Nunes fires back at FBI for 'spurious objections' to memo release

Rep. Devin NunesDevin Gerald NunesRussia probe accelerates political prospects for House Intel Dems Nunes: Russia probe documents should be released before election Gowdy: House Intel panel should release all transcripts from Russia probe MORE (R-Calif.) fired back at the FBI and Department of Justice on Wednesday for what he called “spurious objections” to the release of a GOP-authored memo purporting to show abuse of surveillance powers by the agencies.

“Having stonewalled Congress’ demands for information for nearly a year, it’s no surprise to see the FBI and DOJ issue spurious objections to allowing the American people to see information related to surveillance abuses at these agencies,” Nunes, the chairman of the House Intelligence Committee, said in a statement.

Nunes and his staff compiled the memo from classified material provided by the DOJ and FBI. Numerous Republicans as well as the White House have been advocating its release, which may happen this week.

On Wednesday, the FBI issued a rare public statement warning against the expected release of the memo, saying it has “grave concerns” about its contents.

"With regard to the House Intelligence Committee’s memorandum, the FBI was provided a limited opportunity to review this memo the day before the committee voted to release it," the bureau said.

"As expressed during our initial review, we have grave concerns about material omissions of fact that fundamentally impact the memo’s accuracy."

Nunes slammed the FBI for their concern over "omissions." 

“The FBI is intimately familiar with ‘material omissions’ with respect to their presentations to both Congress and the courts, and they are welcome to make public, to the greatest extent possible, all the information they have on these abuses," he said in the statement.

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“Regardless, it’s clear that top officials used unverified information in a court document to fuel a counter-intelligence investigation during an American political campaign,” he added.

The memo reportedly alleges abuse of the Foreign Intelligence Surveillance Act (FISA), which governs U.S. spying on foreigners. It also is reported to include claims about a FISA application to surveil former Trump campaign aide Carter Page based in part on opposition research by investigator Christopher Steele, who compiled a dossier containing unverified claims about Trump's ties to Russia.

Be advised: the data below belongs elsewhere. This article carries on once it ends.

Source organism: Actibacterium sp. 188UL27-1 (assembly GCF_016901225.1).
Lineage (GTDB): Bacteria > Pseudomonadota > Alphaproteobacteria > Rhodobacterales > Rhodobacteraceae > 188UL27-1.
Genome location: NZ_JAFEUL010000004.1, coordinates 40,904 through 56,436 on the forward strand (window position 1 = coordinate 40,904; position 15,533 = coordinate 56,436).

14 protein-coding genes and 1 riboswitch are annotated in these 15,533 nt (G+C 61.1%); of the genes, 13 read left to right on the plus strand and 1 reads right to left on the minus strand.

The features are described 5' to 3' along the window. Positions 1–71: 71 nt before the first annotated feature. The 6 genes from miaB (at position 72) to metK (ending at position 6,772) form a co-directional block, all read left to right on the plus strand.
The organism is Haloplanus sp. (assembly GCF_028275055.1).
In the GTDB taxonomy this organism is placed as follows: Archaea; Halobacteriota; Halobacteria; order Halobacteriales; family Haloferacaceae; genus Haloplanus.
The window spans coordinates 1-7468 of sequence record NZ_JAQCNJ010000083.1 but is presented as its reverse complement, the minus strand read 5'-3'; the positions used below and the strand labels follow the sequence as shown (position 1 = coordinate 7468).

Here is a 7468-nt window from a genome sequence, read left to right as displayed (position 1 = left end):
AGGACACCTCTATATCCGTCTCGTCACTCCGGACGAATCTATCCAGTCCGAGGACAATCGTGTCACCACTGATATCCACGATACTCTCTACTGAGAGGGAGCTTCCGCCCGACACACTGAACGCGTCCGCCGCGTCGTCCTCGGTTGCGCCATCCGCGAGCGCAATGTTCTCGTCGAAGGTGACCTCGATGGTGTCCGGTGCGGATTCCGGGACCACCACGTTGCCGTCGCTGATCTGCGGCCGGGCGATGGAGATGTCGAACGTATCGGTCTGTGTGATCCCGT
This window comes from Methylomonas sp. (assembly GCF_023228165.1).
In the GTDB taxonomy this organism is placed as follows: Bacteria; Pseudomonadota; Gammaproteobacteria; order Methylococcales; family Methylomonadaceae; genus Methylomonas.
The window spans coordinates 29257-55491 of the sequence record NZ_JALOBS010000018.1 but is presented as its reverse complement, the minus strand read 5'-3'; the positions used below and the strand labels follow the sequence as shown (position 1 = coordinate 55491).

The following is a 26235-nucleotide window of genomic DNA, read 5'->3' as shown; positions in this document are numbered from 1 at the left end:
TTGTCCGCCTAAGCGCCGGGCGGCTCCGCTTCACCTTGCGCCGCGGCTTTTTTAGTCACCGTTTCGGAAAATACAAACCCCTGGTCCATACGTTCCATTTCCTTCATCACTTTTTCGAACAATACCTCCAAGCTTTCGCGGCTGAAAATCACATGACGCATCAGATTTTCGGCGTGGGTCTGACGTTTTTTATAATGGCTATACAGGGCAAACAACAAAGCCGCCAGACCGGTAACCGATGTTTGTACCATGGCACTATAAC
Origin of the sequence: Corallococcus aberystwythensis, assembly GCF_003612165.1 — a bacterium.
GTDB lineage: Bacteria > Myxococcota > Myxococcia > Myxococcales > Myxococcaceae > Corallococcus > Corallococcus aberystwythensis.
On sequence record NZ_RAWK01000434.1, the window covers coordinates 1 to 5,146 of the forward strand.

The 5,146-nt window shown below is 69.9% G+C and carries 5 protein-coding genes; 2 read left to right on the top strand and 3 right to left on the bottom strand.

Nunes went on to push for the memo's release.

“Once the truth gets out, we can begin taking steps to ensure our intelligence agencies and courts are never misused like this again," he said. 

FBI Director Christopher Wray, who was appointed by President TrumpDonald John TrumpLondon terror suspect’s children told authorities he complained about Trump: inquiry The Memo: Tide turns on Kavanaugh Trump to nominate retiring lawmaker as head of trade agency MORE last year, reportedly warned the White House against releasing the classified memo. Republicans on the House Intelligence Committee voted this week to make the memo public.

Deputy Attorney General Rod RosensteinRod Jay RosensteinTrump attack on Sessions may point to his departure Hill.TV INTERVIEW EXCLUSIVE: Trump eviscerates Sessions: ‘I don’t have an attorney general’ Dem lawmakers slam Trump’s declassification of Russia documents as ‘brazen abuse of power’ MORE reportedly made a similar plea to White House chief of staff John KellyJohn Francis KellyMORE this week that releasing the memo could put classified information at risk.

The committee’s vote gives Trump five days to review the document and make a final decision about its release.

Trump was heard telling a Republican lawmaker after Tuesday’s State of the Union address that he is “100 percent” for releasing the document.

House Republicans have clamored for the release of the document, saying it contains evidence of bias against Trump in the ongoing investigation into Russian interference in the 2016 election.

Democrats have authored their own document rebutting the Republican memo, but Republicans members of the Intel panel voted against its release earlier this week.